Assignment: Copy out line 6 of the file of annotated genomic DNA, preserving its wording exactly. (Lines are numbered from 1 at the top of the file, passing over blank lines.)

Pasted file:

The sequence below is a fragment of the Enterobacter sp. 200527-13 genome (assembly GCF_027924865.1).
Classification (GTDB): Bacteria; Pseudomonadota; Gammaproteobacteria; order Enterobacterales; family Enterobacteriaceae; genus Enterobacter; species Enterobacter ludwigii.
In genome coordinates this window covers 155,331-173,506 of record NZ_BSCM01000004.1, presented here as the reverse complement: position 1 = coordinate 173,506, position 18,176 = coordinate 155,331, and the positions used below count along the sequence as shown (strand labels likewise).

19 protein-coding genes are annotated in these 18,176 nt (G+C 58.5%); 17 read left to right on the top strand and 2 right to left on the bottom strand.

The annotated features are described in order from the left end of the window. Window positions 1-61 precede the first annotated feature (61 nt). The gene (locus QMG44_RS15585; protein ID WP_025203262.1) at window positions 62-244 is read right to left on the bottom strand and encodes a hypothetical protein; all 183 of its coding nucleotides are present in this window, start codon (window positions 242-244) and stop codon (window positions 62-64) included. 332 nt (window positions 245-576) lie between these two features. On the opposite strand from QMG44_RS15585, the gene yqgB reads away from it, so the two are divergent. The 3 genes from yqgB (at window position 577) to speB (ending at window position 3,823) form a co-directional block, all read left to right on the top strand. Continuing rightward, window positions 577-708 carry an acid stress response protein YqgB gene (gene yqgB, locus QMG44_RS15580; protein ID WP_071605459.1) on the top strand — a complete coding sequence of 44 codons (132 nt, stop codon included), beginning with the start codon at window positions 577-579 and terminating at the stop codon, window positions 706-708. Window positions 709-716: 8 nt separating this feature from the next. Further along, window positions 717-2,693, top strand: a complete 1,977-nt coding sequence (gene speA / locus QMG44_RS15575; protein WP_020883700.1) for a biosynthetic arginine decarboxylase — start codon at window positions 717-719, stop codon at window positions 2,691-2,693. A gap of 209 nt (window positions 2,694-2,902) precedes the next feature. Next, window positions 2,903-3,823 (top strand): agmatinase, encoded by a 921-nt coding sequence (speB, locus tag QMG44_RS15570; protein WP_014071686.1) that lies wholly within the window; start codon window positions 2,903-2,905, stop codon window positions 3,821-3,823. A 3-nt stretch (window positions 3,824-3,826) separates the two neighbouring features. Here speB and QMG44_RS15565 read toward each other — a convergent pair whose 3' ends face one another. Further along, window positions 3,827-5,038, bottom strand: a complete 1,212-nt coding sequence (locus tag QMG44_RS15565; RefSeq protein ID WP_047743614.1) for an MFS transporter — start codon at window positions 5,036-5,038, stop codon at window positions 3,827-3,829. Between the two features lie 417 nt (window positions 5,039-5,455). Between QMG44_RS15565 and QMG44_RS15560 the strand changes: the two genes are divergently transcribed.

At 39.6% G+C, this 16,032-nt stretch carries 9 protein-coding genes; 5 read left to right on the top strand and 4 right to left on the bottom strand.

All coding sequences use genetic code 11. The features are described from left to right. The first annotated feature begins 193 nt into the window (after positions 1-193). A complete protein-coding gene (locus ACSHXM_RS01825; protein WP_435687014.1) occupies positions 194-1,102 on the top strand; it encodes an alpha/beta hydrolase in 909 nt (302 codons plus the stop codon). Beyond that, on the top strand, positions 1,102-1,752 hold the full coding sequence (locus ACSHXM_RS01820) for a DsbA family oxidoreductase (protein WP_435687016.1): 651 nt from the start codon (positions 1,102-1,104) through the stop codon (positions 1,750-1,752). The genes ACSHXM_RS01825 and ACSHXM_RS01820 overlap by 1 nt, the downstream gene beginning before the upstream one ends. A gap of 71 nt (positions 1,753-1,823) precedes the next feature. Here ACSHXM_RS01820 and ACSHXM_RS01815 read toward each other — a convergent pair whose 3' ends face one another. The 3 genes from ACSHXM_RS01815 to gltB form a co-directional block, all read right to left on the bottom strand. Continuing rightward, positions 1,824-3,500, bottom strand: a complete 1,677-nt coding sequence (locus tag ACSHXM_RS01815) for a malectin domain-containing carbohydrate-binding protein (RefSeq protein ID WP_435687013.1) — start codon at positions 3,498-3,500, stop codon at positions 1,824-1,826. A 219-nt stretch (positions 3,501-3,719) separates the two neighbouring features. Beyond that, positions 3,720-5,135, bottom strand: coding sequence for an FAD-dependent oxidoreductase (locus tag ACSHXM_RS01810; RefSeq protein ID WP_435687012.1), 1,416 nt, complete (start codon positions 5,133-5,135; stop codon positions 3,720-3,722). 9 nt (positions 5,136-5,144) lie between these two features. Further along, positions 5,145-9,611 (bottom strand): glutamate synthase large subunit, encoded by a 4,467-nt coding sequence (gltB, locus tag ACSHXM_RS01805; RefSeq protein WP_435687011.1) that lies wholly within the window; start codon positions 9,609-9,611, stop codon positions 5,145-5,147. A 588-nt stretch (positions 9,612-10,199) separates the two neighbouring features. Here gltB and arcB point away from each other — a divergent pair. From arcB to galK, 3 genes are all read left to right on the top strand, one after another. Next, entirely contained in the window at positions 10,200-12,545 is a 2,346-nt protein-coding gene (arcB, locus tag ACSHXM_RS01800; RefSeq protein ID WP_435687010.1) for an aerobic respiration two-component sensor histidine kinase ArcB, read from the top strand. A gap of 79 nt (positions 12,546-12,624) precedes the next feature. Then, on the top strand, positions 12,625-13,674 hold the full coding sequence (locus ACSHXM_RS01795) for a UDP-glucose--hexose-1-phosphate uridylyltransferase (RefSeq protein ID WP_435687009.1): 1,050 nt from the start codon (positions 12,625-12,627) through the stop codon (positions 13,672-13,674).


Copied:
At 39.6% G+C, this 16,032-nt stretch carries 9 protein-coding genes; 5 read left to right on the top strand and 4 right to left on the bottom strand.